Market Recap – Week ending May 19

Market Updates

Positive Week for Stocks; 1Q 2023 Earnings Have Surprised

Overview: U.S. stocks led global indices higher last week, as optimism for a resolution of the debt ceiling helped fuel a mid-week rally. Here in the U.S., the S&P 500 index ended the week higher by 1.7%. International stocks finished in positive territory as well, as earnings in Europe exceeded expectations. International developed stocks (MSCI EAFE) and emerging markets (MSCI EM) were up 0.4% and 0.5%, respectively, for the week. In the bond markets, returns were negative for the week as Treasury yields rose in response to stronger-than-expected manufacturing and industrial production data. The 2-Year and 10-Year U.S. Treasury yields closed the week higher at 4.29% and 3.69%, respectively, both higher by about 0.25% over the month of May. In economic data, retail sales increased 0.4% in April as consumer spending remains fairly robust. Industrial production increased 0.5% in April, above expectations, and housing starts increased by 2.2% in April as both single-family and multi-family starts increased. Markets will continue to monitor declining inflation along with signs of ongoing economic growth to determine whether the Federal Reserve will pause rate hikes at the upcoming Fed meeting in June. According to FedWatch data, markets now are pricing in about an 80% chance that rates remain at the current 5.00%-5.25% level at the June 14 Fed meeting, with the expectation the Fed will begin to ease rates as early as September of this year.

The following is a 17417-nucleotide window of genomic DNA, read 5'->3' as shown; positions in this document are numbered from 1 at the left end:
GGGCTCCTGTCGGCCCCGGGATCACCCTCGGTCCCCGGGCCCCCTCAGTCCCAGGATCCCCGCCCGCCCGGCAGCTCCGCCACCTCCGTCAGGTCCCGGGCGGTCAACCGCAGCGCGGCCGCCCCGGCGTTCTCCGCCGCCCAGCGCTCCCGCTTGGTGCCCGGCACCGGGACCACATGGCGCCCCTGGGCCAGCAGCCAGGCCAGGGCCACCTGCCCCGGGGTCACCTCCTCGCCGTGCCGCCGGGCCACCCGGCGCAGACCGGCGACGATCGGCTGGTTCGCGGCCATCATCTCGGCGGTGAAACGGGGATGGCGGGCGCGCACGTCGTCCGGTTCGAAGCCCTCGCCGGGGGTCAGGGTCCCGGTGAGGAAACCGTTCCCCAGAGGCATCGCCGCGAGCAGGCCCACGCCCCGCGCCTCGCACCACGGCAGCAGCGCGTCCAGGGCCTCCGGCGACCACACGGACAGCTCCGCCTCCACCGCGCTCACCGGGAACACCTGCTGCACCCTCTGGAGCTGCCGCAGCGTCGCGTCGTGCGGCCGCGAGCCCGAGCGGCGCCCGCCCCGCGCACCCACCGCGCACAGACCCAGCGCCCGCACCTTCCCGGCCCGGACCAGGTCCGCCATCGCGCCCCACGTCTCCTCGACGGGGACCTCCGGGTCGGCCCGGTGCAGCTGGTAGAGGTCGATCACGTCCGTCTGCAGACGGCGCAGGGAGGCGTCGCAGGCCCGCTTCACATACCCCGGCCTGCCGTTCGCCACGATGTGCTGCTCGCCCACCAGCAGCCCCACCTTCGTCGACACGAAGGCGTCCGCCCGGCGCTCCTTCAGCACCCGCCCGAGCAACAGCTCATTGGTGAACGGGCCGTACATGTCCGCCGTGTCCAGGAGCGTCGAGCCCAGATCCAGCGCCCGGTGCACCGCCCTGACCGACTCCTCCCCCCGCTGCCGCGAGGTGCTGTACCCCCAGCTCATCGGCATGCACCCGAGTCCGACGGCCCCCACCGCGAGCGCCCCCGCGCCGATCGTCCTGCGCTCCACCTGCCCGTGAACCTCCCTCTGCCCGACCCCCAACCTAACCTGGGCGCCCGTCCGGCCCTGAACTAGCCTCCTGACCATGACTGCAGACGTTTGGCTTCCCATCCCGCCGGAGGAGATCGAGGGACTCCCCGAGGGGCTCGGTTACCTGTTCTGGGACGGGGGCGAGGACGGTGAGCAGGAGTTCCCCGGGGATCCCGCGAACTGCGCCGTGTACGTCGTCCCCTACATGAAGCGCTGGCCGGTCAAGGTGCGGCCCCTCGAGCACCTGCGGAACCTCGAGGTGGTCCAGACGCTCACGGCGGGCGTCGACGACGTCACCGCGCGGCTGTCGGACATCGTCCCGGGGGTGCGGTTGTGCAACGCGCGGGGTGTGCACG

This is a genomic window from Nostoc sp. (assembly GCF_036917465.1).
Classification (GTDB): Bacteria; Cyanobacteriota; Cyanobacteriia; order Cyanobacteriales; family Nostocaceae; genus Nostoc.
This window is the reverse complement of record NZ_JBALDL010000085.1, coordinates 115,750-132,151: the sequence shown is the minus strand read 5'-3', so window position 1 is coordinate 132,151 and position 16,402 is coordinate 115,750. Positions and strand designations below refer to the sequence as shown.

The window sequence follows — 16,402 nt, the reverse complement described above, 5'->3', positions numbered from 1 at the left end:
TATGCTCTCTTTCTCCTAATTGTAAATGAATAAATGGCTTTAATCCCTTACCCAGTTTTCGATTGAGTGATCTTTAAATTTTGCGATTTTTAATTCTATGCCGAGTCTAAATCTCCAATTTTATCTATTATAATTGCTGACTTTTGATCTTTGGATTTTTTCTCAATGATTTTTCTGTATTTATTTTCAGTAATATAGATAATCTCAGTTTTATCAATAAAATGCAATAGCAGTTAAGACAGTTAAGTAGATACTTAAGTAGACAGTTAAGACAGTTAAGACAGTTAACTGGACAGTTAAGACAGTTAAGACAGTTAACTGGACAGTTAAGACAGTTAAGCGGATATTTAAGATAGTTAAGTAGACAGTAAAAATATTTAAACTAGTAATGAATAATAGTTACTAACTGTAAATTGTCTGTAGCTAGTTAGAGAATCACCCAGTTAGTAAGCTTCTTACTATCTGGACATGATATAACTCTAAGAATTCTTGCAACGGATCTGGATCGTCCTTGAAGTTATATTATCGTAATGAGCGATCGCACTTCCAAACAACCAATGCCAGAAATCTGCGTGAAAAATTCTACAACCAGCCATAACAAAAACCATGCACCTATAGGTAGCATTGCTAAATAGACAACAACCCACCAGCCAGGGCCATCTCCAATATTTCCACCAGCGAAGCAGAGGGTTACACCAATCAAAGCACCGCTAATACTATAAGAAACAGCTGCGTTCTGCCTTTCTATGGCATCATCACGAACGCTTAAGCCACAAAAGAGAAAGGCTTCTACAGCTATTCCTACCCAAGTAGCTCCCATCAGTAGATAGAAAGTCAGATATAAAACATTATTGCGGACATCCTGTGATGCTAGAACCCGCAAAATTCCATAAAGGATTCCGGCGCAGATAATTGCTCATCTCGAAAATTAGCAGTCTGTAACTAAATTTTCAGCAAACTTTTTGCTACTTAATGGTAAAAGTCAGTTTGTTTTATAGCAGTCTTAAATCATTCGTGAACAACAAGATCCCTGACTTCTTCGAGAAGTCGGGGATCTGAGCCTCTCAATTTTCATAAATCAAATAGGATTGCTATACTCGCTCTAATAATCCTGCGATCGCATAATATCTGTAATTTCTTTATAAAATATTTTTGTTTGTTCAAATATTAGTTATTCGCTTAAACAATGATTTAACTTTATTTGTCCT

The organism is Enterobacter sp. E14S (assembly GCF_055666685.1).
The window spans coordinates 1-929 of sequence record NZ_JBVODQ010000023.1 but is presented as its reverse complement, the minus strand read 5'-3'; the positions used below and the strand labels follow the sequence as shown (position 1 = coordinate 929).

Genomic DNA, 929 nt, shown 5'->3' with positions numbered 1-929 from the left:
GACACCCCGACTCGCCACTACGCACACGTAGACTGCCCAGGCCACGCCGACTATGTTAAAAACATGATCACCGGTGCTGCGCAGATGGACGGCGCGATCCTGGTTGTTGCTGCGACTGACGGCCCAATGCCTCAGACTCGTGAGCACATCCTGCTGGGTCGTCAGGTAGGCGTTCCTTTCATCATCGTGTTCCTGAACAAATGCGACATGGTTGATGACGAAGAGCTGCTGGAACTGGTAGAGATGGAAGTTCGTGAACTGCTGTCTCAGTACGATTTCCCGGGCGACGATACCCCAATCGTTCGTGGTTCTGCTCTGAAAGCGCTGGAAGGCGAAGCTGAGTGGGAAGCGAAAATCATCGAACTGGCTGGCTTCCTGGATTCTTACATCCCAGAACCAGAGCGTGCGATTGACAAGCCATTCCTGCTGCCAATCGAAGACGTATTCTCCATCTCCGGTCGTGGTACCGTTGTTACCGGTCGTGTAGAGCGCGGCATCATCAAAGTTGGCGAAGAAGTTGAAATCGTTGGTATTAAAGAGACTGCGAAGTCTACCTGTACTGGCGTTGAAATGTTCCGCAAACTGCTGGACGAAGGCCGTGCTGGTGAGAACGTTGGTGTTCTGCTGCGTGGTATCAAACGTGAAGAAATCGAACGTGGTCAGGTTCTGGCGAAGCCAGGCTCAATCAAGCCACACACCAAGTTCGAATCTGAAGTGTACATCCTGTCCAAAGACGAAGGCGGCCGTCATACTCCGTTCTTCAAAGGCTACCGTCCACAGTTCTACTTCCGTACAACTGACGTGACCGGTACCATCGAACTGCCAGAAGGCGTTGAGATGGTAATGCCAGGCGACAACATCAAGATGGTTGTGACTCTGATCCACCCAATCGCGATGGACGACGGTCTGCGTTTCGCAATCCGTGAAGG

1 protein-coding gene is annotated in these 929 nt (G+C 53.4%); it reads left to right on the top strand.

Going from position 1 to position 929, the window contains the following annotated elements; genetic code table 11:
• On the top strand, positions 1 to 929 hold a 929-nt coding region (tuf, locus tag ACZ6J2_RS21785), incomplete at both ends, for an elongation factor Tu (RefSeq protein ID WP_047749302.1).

Update on Earnings (from JP Morgan): Despite slower economic growth, 1Q23 S&P 500 earnings have surprised to the upside as economic momentum at the beginning of the year supported an expansion in profit margins. With more than 90% of the S&P 500’s market cap having reported, profit margins currently stand at 11.8%, a level of profitability that had been eclipsed only once in the pre-pandemic period. Earnings continue to find support in consumer spending, which accelerated to a q/q gain of 3.7% (SAAR) in 1Q23 due to increases in both goods and services. The strength in services demand has particularly buoyed earnings with the travel and food services-related industries within consumer discretionary and industrials recording significant growth in profits. Additionally, while the decrease in private inventory investment dragged on real GDP growth in 1Q23, this was a positive for earnings as it confirms companies are successfully working their way through bloated inventories. Elsewhere, higher interest rates drove an increase in net interest margins in the financials’ sector, which despite the ongoing turmoil with regional banks had a strong earnings season. Lastly, the cost side of the profit story also has improved. Many of the large tech companies, which are among the index’s largest constituents, now are focused on managing headcount and optimizing capital expenditures with both initiatives providing downside protection to earnings. Year-to-date, gains in the equity market have been driven by multiple growth due to the market’s expectations for rate cuts by the end of the year. However, looking ahead, if such expectations prove to be too dovish, any further gains in equities will be dependent on earnings.

may 19 graph

Sources: JP Morgan Asset Management, Goldman Sachs Asset Management, Barron’s, Bloomberg

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